WSW: When Tax Incentives "Tip The Balance" On Business Location

Mar 27, 2017

Southwest Michigan First Innovation Center - file photo
Credit WMUK

Upjohn Institute for Employment Research Senior Economist Tim Bartik says tax breaks and other incentives designed to lure business will tip a small percentage of decisions. So he says it’s important that the incentives offered are effective and evaluated often.


Bartik has created a new database to examine incentives offered in 47 cities across 33 states over 26 years. Bartik says it’s more detailed than previous attempts to evaluate economic development incentives. He says the results cover several different types of industries, and a large percentage of the economy.

There was a rapid increase in tax incentives offered to businesses in the 1990’s. Bartik says beginning in 2000, the picture became more mixed, some states have added more incentives, while others like Michigan have scaled-back. Bartik says the most surprising finding to him was that states do little targeting of their incentives for high wage and high tech industries. Bartik says he also found little is spent on customized job training. Those programs provide funding that allows a community college to provide job training programs. Bartik says those programs could help small to mid-sized businesses that can’t afford job training themselves.

Since tax credits can be expensive, Bartik says it’s important for states to consider whether they actually influence a decision about locating a business. He says research shows they only influence a small percentage of business location decisions. In some states (including Michigan), incentives can only be given if the company would not have located in state without them. But Bartik says that verifying that would require the ability to read minds.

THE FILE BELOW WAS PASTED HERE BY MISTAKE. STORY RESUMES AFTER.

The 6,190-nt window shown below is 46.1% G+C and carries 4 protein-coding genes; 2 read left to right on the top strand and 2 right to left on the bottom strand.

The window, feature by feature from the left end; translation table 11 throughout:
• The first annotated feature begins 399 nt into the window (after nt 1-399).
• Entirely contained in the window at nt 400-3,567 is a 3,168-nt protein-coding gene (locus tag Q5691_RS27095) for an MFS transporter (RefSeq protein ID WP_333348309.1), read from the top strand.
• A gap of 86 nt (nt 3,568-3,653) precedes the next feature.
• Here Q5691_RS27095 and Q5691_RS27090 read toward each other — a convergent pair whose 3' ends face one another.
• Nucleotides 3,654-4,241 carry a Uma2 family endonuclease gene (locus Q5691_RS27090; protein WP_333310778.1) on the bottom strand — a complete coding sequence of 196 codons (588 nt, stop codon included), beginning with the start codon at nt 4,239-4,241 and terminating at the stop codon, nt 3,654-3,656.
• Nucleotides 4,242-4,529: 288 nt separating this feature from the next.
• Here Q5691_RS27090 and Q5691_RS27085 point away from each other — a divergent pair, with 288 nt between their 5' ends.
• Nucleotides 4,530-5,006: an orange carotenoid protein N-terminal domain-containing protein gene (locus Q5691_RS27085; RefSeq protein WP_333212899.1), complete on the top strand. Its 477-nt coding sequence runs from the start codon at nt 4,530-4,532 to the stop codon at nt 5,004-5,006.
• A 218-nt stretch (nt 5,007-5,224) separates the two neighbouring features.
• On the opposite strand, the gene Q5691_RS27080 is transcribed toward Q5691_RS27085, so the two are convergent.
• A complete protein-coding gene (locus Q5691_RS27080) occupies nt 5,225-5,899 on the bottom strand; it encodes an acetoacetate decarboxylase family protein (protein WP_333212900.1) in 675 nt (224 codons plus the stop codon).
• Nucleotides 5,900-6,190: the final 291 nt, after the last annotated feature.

Asked about cutting business taxes across the board, rather than targeting certain businesses, Bartik says that’s relatively inefficient. He says that reduces business taxes for manufacturing firms with high paying jobs, but also for businesses like fast food restaurants. Bartik says changes in tax policy aren’t likely to bring in more fast food business or jobs.

Bartik says many states only offer tax breaks to companies that bring in a large number of jobs. He says that holds down the cost, but Bartik asks does it make any difference to state workers “that you have one company create 500 jobs, or 50 companies create 10 jobs, or 500 companies create one job each?” He says there’s no reason to favor business by size. But Bartik says a ribbon cutting for a new business with 500 employees gets more media coverage and is better politically.

Although he warns that there are limits to what incentives can do to lure businesses, Bartik says states should take some responsibility to create more jobs for residents. But he says it’s important to target those incentives to seek a high benefit for the cost. Bartik says it’s also important to examine those programs to make sure they are working the way they were intended.